However first, because several people have asked, a few words (ha!) on the newly published government version of clause 18 of the Digital Economy Bill on website blocking (formerly amendment 120a). (NB this is not an amendment of the old cl 18 - it is entirely withdrawn and a new section inserted. It is not clear to me what this new section would be numbered but it is not 97B of the CDPA (edited))
Mainly because most (sensible!) people are only reading the accompanying letter from Mandelson, and not the text itself, the new version is getting a fairly good reception in some parts. The new section itself is however, like the famed curate's egg, good and bad in parts, but overall a complete waste of time, and should be dropped entirely before the election. Let me go through some points.
First, the original amendment 120a (as famously drafted by the BPI) defined an online location as " a location on the internet, a mobile data network or other data network at or via which copyright infringing content is accessible,"
and then essentially added a power for the courts to force ISPs to block such.
Now we have a power to block (subs(4))
"(a) a location from which a substantial amount of material has been, is
being or is likely to be obtained in infringement of copyright,
(b) a location at which a substantial amount of material has been, is
being or is likely to be made available in infringement of copyright, or
(c) a location which has been, is being or is likely to be used to
facilitate access to a location within paragraph (a) or (b)."
Notice all these "likely"s? Much much wider. In essence this is a power in principle to block any site on the Internet, any search engine and any P2P clent site, however legal. Of course the govt will say this is limited by all the other things a court has to consider before making an order. Which is true. But there seems no reason at all to make this definition so much wider, especially given the government's ostensible purpose was to narrow the scope of clause 18 and make it "enforceable".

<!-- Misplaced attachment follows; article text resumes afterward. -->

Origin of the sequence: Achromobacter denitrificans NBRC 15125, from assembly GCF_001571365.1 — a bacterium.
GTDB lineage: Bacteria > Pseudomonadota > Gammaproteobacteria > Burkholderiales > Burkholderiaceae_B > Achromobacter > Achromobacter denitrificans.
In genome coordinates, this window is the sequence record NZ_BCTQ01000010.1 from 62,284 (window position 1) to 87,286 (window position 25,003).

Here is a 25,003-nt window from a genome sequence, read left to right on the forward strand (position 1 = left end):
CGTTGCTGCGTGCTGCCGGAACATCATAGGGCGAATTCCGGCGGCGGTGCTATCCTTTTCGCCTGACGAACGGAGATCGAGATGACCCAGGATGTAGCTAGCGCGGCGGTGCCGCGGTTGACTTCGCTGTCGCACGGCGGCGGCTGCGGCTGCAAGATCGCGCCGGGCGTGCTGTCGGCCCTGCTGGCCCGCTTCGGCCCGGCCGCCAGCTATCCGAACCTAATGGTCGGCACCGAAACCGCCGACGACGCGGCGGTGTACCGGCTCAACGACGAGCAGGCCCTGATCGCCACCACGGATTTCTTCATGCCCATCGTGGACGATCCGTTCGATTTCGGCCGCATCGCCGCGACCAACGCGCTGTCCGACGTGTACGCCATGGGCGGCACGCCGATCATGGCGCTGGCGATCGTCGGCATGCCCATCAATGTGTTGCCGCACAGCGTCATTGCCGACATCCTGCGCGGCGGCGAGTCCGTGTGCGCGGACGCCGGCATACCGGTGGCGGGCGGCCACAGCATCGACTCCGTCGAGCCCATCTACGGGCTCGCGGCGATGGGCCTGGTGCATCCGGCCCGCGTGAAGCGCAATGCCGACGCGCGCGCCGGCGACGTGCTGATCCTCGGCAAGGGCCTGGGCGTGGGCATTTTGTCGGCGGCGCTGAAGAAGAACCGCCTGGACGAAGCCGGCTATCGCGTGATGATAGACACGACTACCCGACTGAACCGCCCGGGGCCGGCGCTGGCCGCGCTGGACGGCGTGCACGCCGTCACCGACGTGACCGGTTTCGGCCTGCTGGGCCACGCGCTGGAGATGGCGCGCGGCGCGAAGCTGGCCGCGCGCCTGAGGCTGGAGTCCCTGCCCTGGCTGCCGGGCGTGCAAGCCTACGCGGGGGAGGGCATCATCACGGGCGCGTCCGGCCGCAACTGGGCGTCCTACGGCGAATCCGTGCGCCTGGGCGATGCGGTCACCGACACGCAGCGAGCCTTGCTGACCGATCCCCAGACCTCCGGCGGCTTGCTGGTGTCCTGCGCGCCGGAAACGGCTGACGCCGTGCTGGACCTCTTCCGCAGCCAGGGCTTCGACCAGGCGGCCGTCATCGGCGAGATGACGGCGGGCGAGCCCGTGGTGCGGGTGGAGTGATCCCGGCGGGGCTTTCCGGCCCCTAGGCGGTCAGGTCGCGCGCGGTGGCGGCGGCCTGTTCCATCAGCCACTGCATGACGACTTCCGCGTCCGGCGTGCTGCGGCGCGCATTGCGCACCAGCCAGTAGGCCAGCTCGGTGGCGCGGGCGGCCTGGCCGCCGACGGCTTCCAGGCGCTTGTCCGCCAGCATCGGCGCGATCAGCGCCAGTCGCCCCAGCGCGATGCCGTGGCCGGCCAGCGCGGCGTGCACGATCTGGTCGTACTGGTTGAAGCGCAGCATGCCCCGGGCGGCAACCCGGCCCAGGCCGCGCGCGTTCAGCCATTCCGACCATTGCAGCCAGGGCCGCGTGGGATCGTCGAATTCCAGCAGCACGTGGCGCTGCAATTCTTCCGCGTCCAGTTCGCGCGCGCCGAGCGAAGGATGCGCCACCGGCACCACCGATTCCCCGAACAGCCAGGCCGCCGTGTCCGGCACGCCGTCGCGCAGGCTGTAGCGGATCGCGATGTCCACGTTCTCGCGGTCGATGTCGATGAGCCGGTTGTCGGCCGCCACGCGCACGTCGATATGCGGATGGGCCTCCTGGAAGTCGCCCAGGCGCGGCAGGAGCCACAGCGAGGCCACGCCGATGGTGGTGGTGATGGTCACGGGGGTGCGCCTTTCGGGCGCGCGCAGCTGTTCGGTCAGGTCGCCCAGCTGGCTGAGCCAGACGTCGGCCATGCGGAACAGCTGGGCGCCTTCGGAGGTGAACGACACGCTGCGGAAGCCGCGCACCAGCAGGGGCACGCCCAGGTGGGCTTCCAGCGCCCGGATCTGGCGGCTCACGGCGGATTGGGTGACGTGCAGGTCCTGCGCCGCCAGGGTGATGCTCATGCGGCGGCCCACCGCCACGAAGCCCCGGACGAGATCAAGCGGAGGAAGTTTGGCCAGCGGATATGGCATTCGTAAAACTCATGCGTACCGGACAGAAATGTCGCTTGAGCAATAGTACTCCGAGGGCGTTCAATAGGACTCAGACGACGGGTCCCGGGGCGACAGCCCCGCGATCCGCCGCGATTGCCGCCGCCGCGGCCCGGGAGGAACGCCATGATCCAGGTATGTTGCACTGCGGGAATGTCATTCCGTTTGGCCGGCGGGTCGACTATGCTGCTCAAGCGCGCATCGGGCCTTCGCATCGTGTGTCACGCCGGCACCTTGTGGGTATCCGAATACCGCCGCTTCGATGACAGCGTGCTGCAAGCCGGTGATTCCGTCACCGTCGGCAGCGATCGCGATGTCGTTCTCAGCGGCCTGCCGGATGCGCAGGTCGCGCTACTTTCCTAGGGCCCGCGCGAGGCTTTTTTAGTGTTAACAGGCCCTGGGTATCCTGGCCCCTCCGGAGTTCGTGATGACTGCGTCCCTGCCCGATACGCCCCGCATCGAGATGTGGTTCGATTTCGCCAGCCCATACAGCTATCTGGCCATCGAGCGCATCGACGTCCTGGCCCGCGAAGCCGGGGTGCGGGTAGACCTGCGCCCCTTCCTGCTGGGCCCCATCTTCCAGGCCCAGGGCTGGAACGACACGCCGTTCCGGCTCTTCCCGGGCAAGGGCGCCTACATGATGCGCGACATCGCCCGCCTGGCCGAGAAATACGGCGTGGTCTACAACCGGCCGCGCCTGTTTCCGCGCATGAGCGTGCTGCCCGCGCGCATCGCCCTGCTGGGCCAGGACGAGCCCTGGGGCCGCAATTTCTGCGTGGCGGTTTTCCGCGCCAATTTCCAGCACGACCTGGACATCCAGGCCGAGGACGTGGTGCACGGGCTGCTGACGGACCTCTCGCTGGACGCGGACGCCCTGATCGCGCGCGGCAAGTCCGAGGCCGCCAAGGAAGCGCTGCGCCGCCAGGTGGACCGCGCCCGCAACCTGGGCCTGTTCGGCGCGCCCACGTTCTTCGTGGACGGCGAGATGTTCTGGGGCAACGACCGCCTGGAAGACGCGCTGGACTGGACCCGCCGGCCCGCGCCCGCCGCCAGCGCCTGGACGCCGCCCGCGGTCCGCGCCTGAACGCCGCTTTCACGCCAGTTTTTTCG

If you recall previous posts on this matter, my principle worry was that the safeguards on court orders under am 120a as-was would in fact be entirely irrelevant, as requests would simply be made for ISPs to block by rightsholders, without any need to go to court. Why would an ISP agree to do this? Well in the original version of 120a, because if they refused to block on demand, and things went to court, all the costs of the action would be dumped on the ISP - despite the fact they are merely piggy in the middle here between rightsholder and alleged infringing site.
Mandelson pledges in his open letter that this has now been changed in the interests of due process. To quote, "ISPs should not be expected to pay court costs" .
Great! but if you look at the actual regulations, all it says in subs (7)(c) is that there MAY be regulations to this effect. Or there may not. Nothing may be said in the regulations (quite likely, quite usual) in which case it will be left to courts to develop their own rules - and who knows how that might go. The Norwich Pharmacal jurisprudence on allocating costs where ISPs are asked to disclose subscriber identities might be adopted - or might not. Still pretty risky therefore for ISPs to force the obtaining of an injunction, and still likely to incentivise extra-legal website blocking by all but the most committed ISP (read for the big 6: Talk Talk?).
Which leaves me wondering why the amendments that were proposed by the Lib Dems at 3rd reading, to try to control pre-judicial blocking, and which were backed generally by civil liberties groups, are conspicuously NOT in the list of things to be included in the future regulations, either optionally or mandatorily.